layer of water over everything—and there is only one way he can possibly go to enter the city. In fact, he must be baptized within these waters “for that is the only way to enter the city.” Later it is during his plunge into deep water that he almost is free
 of Songbird the first time, but he wakes up, on land and his first words are of Anna.

It is no coincidence that the water kills the songbird at an
 almost comically shallow depth (for a construct of such ferocity). The one part of Booker’s life that he can’t seem to overcome to regain his agency and free will (“Songbird always stops you…”). But the deeper the water goes, the more choice he seems to have. Underneath the water’s surface, his agency is restored him.

Comstock is basically drowned in a few centimeters of water
within a birdbath as a tender waterfall flows near him from some
infinitely recycled source. Indeed, his fate was sealed the minute you walked in the room.

And of course it is Booker being plunged into the waters of
 baptism, but held beneath them (a final moment foreshadowed during his arrival to Columbia), that is the only way to end the vicious cycle of becoming Comstock and building Columbia over and over again. He must let himself be held under the surface to find the only choice he can still make. Like Songbird, he is killed at an almost comically shallow depth (barely over his knees) and in doing so his agency is restored to him.

Even small details within the game mechanics themselves help to reinforce this relationship: the control you can exert over enemies via water with the Undertow Vigor borders on ridiculous.
This is also why in the scene that takes place in the deepest water in the game—a brief foray into the setting of Rapture (an underwater city) – Bioshock’s earlier incarnation – a moment of
truly infinite choice is opened up as Booker DeWitt casually uses a "bathysphere"—the use of which by Andrew Ryan is a major plot point of the original game and a genetically coded device.  (Now go back and look at the little sisters and Elizabeth again.)  In the deepest of water, the full scope of “infinite” within the Bioshock universe becomes clear as it is implied with almost diabolical subtlety that Rapture may be an echo of Columbia. Deepest water—infinite choices. [2019 NOTE: less "diabolically subtle" since the release of the Rapture DLC, but certainly at the time of the original article.]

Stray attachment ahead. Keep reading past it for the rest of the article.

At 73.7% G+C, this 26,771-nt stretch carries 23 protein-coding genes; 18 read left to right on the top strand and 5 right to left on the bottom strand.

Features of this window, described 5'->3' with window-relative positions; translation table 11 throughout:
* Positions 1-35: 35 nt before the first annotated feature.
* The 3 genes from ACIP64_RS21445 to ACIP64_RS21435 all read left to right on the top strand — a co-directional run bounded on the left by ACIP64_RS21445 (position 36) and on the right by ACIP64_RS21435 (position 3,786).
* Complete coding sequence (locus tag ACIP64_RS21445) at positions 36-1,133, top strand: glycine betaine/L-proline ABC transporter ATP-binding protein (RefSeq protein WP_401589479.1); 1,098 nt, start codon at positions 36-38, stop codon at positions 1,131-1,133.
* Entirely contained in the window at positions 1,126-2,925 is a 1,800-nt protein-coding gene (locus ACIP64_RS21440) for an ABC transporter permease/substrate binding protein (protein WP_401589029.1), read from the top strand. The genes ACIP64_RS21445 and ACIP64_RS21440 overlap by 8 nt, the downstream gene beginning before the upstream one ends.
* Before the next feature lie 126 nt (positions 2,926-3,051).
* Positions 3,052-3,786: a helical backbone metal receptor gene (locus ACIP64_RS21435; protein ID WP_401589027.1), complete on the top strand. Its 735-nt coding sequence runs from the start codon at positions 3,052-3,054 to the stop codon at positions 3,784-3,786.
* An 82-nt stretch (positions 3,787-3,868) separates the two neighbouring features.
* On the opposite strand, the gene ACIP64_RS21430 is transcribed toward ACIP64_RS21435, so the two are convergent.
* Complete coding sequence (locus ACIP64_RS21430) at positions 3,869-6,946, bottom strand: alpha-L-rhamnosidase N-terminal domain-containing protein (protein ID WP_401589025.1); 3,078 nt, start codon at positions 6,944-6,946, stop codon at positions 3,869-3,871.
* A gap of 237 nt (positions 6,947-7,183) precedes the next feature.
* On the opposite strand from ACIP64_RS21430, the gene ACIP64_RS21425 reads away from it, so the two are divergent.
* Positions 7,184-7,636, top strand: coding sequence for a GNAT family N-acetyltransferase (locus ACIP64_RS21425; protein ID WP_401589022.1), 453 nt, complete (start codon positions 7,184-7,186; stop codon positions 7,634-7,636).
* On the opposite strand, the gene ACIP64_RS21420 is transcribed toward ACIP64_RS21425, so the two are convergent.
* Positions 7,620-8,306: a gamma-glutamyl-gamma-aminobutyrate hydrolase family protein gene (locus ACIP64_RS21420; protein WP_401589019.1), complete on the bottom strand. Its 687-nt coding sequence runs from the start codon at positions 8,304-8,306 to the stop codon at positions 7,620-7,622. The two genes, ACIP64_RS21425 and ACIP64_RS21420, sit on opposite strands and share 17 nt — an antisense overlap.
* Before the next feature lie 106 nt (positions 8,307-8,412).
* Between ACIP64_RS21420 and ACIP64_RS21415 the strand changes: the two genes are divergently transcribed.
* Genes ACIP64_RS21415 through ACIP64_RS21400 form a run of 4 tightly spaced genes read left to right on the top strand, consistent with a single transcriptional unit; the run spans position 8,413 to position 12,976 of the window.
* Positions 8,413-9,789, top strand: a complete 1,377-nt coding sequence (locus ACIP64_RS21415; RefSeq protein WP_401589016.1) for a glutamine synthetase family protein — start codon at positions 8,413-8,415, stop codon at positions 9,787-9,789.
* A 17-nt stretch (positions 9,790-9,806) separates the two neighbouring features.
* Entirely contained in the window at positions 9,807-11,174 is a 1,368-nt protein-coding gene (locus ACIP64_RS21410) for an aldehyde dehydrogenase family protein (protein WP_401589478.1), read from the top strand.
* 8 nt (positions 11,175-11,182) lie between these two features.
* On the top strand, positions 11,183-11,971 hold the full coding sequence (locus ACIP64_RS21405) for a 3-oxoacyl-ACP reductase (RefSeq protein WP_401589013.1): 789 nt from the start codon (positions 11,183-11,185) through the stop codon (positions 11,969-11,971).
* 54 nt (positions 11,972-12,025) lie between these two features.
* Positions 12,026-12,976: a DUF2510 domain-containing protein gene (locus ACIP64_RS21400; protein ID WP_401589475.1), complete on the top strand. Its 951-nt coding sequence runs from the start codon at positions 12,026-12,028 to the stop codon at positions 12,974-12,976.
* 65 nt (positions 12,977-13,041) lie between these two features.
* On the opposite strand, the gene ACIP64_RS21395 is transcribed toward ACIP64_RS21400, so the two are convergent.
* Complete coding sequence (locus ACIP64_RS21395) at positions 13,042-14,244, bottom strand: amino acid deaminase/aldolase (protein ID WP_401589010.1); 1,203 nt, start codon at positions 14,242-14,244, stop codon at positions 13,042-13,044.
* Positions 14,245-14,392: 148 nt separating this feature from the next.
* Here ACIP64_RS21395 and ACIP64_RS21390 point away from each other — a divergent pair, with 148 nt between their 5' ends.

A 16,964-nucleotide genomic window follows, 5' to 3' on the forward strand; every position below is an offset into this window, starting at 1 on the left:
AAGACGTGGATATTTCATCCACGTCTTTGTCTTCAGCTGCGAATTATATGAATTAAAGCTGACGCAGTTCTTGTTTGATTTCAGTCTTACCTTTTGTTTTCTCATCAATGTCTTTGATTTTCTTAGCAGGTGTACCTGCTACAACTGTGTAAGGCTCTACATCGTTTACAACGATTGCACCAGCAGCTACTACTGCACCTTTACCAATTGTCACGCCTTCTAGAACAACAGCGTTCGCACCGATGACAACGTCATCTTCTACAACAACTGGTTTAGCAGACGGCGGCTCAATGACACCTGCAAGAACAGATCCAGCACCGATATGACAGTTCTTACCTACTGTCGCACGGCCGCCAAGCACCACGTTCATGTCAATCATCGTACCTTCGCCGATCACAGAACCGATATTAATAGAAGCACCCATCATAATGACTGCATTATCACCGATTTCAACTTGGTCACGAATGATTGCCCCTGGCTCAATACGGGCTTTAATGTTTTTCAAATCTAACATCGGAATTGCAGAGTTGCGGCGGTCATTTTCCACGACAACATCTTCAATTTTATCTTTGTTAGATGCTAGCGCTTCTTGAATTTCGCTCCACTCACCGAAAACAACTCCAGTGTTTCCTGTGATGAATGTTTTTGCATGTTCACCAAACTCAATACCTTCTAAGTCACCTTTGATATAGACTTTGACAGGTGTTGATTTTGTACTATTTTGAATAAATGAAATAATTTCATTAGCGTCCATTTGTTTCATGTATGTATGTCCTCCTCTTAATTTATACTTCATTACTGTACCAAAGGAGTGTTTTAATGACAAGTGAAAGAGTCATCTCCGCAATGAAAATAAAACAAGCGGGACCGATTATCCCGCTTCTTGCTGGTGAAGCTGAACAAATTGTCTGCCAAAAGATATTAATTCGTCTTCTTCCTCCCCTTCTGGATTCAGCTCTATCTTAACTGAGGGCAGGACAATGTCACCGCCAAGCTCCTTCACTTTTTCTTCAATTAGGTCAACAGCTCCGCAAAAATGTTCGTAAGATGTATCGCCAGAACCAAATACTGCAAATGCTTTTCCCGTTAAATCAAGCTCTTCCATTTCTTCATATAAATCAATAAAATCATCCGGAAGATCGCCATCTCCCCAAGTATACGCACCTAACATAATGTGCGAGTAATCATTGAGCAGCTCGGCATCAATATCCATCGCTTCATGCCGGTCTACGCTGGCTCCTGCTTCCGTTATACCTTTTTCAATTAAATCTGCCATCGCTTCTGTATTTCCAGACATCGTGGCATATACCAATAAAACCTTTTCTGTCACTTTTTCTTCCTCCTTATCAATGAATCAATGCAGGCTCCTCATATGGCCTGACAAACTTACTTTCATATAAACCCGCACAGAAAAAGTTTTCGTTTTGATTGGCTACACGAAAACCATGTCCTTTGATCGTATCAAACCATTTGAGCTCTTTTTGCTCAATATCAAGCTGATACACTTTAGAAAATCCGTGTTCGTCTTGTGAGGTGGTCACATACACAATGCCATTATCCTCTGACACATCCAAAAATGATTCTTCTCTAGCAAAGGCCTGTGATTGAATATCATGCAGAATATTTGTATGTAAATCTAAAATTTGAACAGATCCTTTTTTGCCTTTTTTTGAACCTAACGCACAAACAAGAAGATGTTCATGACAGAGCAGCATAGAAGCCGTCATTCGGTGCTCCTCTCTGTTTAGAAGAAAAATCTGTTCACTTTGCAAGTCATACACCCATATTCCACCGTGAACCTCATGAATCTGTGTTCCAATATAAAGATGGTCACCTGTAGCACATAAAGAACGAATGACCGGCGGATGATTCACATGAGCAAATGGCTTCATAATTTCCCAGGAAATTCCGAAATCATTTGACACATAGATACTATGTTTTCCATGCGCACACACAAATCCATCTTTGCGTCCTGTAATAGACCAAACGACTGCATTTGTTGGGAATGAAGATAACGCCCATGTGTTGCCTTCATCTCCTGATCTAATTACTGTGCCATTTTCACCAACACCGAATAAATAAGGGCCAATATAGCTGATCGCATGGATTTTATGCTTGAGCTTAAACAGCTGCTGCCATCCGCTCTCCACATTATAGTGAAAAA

Consider in this context the imagery with which the game opens. Literally leaving the ocean of choices behind by heading towards a lighthouse—a beacon that is ostensibly land jutting out from the water but also represents the end of Booker's choices and the beginning of Booker’s predetermined path. And in the end, you wind up back at the same lighthouse, walking across water (but unable to enter it) as you go from one lighthouse to another, the illusion of choice revealed not to matter, and the destination right back where you started.

Subtext?  Yeah, it’s got some of that

(Next time, I’ll enrage white middle class geeks everywhere as I talk about some of the ways Bioshock Infinite spectacularly failed in its quest to be politically and socially poignant and what that means to its claims of artistry. )

On to Part Five...

Friday, February 15, 2019

I Need Advice! (But Not "Write Every Day")

See, it's multiple mailboxes since I get
this question all the––you know what, forget it.
Image description: 12 stacked mailboxes and
a package nook
(like from an apartment complex)
I want advice on writing, but not "write every day."

[Remember, keep sending in your questions to chris.brecheen@gmail.com with the subject line "W.A.W. Mailbox" and I will answer a couple each week.  I will use your first name ONLY unless you tell me explicitly that you'd like me to use your full name or you would prefer to remain anonymous. I have a metric buttload of questions in my backlog, though, so make 'em good if you want them answered before 2031.]

I'm looking at my inbox from yesterday:

Do you have any piece of advice for someone who'd like to write a story/book/whatever? Not the obvious "write every day" type of advice.

There's another one that I got a few days ago that is a little more pointed. "I want to write this. Please don't tell me the only way is to write every day for ten years before I even start."

I get some version of this question on the regular (perhaps a new FAQ question is in order), and sometimes it lands like "I already know and am writing every day, so what's next?" and sometimes it's more like "Is there someone else here I can talk to? Maybe a manager? I want different advice."

It's writing advice, not a goddamned salad bar, people. You don't take what you want and leave the rest when it comes to the fucking wisdom of the ages. You don't come into MY house on this, the day of my daughter's wedding, and tell me my tried and true wisdom is not GOOD ENOUGH for you. Y'all fuckers need to get yourself some basic common fucking––

*hit by a tranq dart*


*shakes head*

Okay, okay. I don't know who did that, but fair enough. I'll take it down a notch.

So before I get into my answers about the next most likely advice, I'd like to ever-so-gently unpack some of this epic fucking Holy Grail advice questing shit that is so cheesefucking BASIC––(*hit by second tranq dart*)....uh, I mean somewhat more ubiquitous than in many other industries.